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Base Neutralizing Capacity of Agricultural Soils in a Quaternary Landscape of North-East Germany and Its Relationship to Best Management Practices in Lime Requirement Determination

Despite being a natural soil-forming process, soil acidification is a major agronomic challenge under humid climate conditions, as soil acidity influences several yield-relevant soil properties. It can be counterbalanced by the regular application of agricultural lime to maintain or re-establish soil fertility and to optimize plant growth and yield. To avoid underdose as well as overdose, lime rates need to be calculated carefully. The lime rate should be determined by the optimum soil pH (target pH) and the response of the soil to lime, which is described by the base neutralizing capacity (BNC). Several methods exist to determine the lime requirement (LR) to raise the soil pH to its optimum. They range from extremely time-consuming equilibration methods, which mimic the natural processes in the soil, to quick tests, which rely on some approximations and are designed to provide farmers with timely and cost-efficient data. Due to the higher analytical efforts, only limited information is available on the real BNC of particular soils. In the present paper, we report the BNC of 420 topsoil samples from Central Europe (north-east Germany), developed on sediments from the last ice age 10,000 years ago under Holocene conditions. These soils are predominantly sandy and low in humus, but they exhibit a huge spatial variability in soil properties on a small scale. The BNC was determined by adding various concentrations of Ca(OH)2 and fitting an exponential model to derive a titration curve for each sample. The coefficients of the BNC titration curve were well correlated with soil properties affecting soil acidity and pH buffer capacity, i.e., pH, soil texture and soil organic matter (SOM). From the BNC model, the LRs (LRBNC) were derived and compared with LRVDLUFA based on the standard protocol in Germany as established by the Association of German Agricultural Analytic and Research Institutes (VDLUFA). The LRBNC and LRVDLUFA correlated well but the LRVDLUFA were generally by approximately one order of magnitude higher. This is partly due to the VDLUFA concept to recommend a maintenance or conservation liming, even though the pH value is in the optimum range, to keep it there until the next lime application during the following rotation. Furthermore, the VDLUFA method was primarily developed from field experiments where natural soil acidification and management practices depressed the effect of lime treatment. The BNC method, on the other hand, is solely based on laboratory analysis with standardized soil samples. This indicates the demand for further research to develop a sound scientific algorithm that complements LRBNC with realistic values of annual Ca2+ removal and acidification by natural processes and N fertilization.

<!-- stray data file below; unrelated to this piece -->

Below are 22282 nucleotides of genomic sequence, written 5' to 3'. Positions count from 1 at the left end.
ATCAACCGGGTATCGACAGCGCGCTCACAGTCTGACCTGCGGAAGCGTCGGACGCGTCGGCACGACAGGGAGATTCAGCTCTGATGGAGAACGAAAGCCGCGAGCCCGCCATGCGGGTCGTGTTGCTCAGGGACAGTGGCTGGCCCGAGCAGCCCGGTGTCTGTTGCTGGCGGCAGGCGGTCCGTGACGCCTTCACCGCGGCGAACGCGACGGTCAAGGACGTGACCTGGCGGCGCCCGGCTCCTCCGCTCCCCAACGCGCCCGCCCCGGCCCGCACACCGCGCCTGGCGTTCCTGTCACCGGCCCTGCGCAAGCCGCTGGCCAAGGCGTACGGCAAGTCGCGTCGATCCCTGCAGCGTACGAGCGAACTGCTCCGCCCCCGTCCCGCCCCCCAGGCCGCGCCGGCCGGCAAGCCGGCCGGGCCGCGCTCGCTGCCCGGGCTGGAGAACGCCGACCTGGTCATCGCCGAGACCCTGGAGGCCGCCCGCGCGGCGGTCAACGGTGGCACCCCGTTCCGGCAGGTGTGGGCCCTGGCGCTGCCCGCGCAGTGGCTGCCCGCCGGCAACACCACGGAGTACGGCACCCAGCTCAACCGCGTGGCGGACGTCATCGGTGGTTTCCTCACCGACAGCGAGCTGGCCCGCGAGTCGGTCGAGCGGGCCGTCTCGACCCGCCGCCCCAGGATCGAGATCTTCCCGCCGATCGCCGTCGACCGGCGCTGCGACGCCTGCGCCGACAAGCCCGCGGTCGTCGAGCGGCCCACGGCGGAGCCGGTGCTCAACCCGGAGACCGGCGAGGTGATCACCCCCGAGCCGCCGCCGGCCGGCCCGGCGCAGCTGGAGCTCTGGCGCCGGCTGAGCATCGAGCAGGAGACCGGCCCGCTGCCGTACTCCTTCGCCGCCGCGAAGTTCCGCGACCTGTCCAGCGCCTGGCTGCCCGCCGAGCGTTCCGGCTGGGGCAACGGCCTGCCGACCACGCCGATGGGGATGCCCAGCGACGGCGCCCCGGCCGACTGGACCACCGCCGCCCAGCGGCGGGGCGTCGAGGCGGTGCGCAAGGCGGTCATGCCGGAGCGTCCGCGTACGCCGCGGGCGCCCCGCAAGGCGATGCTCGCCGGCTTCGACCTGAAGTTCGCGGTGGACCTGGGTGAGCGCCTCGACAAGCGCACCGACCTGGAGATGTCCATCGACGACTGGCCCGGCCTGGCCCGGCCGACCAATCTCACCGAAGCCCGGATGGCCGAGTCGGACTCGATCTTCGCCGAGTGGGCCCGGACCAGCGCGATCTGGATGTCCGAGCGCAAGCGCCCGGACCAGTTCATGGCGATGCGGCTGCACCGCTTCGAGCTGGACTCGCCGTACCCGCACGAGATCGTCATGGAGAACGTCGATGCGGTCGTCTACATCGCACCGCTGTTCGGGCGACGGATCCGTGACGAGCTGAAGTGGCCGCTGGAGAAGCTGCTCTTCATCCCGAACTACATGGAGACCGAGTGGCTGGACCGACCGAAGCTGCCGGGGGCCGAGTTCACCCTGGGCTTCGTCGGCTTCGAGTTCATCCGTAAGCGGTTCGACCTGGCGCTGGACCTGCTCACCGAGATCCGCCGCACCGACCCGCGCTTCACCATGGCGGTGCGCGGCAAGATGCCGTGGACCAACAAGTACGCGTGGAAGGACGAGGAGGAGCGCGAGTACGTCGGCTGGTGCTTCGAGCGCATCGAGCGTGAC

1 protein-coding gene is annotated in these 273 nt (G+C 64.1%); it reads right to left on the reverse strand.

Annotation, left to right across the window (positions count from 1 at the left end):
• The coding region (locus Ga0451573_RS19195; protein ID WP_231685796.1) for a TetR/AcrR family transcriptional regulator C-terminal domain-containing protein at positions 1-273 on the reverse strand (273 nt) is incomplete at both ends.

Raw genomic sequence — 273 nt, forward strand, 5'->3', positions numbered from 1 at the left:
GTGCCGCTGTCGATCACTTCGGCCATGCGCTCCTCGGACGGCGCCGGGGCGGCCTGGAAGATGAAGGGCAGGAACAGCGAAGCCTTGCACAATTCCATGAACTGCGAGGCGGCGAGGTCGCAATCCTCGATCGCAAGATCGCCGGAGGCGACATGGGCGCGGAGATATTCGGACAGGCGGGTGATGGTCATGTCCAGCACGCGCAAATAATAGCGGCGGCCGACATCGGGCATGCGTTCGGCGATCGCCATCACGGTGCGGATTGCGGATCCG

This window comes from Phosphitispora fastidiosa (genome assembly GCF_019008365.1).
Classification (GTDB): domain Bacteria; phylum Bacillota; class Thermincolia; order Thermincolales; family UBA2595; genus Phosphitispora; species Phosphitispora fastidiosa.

Vogel, S.; Bönecke, E.; Kling, C.; Kramer, E.; Lück, K.; Nagel, A.; Philipp, G.; Rühlmann, J.; Schröter, I.; Gebbers, R. (2020). Base Neutralizing Capacity of Agricultural Soils in a Quaternary Landscape of North‐East Germany and Its Relationship to Best Management Practices in Lime Requirement Determination. Agronomy,  10, 877;

DOI: 10.3390/agronomy10060877